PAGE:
Carleton journalism professor Brett Popplewell has been awarded a prestigious Gold prize at this year’s National Magazine Awards for his penetrating examination of the Toronto Star’s struggle to survive in the digital age, published last May by The Walrus.

Popplewell was named co-winner in the Long-form Feature Writing category at the 42nd annual NMA gala in Toronto on May 31. His article, “Final Edition: Inside the Toronto Star’s Bold Plan to Save Itself,” shared top honours in the category with Toronto writer Anthony Oliveira’s Hazlitt feature, “Death in the Village”, chronicling the aftermath of the Bruce McArthur murders in the city’s Church-Wellesley neighbourhood.

“It’s always an honour to have a piece of journalism recognized in this way,” said Popplewell. “And it’s a privilege to win gold alongside Anthony Oliveira.”

Popplewell is among the country’s most decorated magazine journalists, having garnered nine other Gold and Silver awards and 16 total nominations at the NMAs since 2010. Last year, he was a finalist in the Investigative Reporting category for his story “Head Games”, also published by The Walrus, about the crisis over concussions in the Canadian Football League.

That story was also awarded the inaugural Allan Slaight Prize for Journalism as the most outstanding article published in The Walrus in 2017.

Popplewell, a Carleton journalism graduate and a Toronto Star reporter from 2007 to 2011, said those years at the Star “offered me insight into the inner workings” of what has been this country’s highest-circulation newspaper as he undertook his in-depth probe of its future.

The story began in the Washington apartment of Star correspondent Daniel Dale, who was earning global acclaim by holding U.S. President Donald Trump to account even as the Toronto newspaper that employed him flirted with financial disaster.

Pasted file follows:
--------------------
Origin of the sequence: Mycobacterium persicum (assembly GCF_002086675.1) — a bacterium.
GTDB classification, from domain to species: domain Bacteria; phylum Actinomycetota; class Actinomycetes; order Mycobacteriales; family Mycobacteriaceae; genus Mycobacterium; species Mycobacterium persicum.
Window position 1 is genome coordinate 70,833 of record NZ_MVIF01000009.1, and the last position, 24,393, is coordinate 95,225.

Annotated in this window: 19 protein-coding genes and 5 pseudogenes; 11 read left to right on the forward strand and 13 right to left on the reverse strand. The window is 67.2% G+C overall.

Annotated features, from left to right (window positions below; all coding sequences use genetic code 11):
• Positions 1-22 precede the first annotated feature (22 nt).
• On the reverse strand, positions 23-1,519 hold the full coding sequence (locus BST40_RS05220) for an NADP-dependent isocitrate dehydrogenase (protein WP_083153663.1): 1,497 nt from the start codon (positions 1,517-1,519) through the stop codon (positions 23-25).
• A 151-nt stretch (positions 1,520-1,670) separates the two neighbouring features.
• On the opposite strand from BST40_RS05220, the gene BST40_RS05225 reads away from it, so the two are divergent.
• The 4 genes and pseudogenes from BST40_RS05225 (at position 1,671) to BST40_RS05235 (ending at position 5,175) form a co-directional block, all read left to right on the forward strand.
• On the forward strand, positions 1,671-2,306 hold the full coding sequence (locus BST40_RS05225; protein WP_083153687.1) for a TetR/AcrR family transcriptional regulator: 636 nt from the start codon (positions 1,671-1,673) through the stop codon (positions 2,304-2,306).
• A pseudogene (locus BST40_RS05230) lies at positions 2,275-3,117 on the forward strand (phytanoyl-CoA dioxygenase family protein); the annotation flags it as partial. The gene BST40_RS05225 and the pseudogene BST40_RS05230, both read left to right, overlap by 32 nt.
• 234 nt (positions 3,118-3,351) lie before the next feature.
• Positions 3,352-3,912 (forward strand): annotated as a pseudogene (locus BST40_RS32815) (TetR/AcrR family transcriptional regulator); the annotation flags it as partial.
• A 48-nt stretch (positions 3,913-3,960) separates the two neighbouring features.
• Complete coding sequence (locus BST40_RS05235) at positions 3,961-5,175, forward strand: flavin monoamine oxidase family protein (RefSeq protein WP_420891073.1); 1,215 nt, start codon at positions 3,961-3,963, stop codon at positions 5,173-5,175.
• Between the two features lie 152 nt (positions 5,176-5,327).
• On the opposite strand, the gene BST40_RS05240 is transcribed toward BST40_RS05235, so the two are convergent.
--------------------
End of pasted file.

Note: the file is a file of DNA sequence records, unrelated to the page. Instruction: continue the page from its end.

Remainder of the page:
“On one level, this story is a profile of Daniel Dale, a tireless workaholic reporter who has done more than maybe anyone else to fact-check the president of the United States,” Popplewell said after the NMA awards. “But it’s also a story of the rich past, difficult present and alarming future of the newspaper industry in our country.”

The challenge, he added, is for the Star “to save itself from financial collapse in the age of fake news, algorithms and social media.”

Popplewell, who joined the School of Journalism and Communication as a full-time faculty member in 2017, has written for Bloomberg Businessweek, The Canadian Press, The Globe and Mail, Sportsnet, Maclean’s and many other publications. His work has also appeared in The Best American Sports Writing and has been produced into documentary features for broadcast.

He is the co-author of The Escapist: How One Man Cheated Death on the World’s Highest Mountains. (HarperCollins Canada, 2016).

Popplewell has a master’s degree in the History of International Relations from the London School of Economics and is also a graduate of the Columbia Publishing Course in New York.

Prior to joining Carleton’s journalism faculty, he taught at Ryerson University and served as a Bureau Chief with the Fellowship in Global Journalism at the Munk School of Global Affairs.

He currently serves as executive director of the Gordon Sinclair Foundation.

Monday, June 3, 2019 in ,
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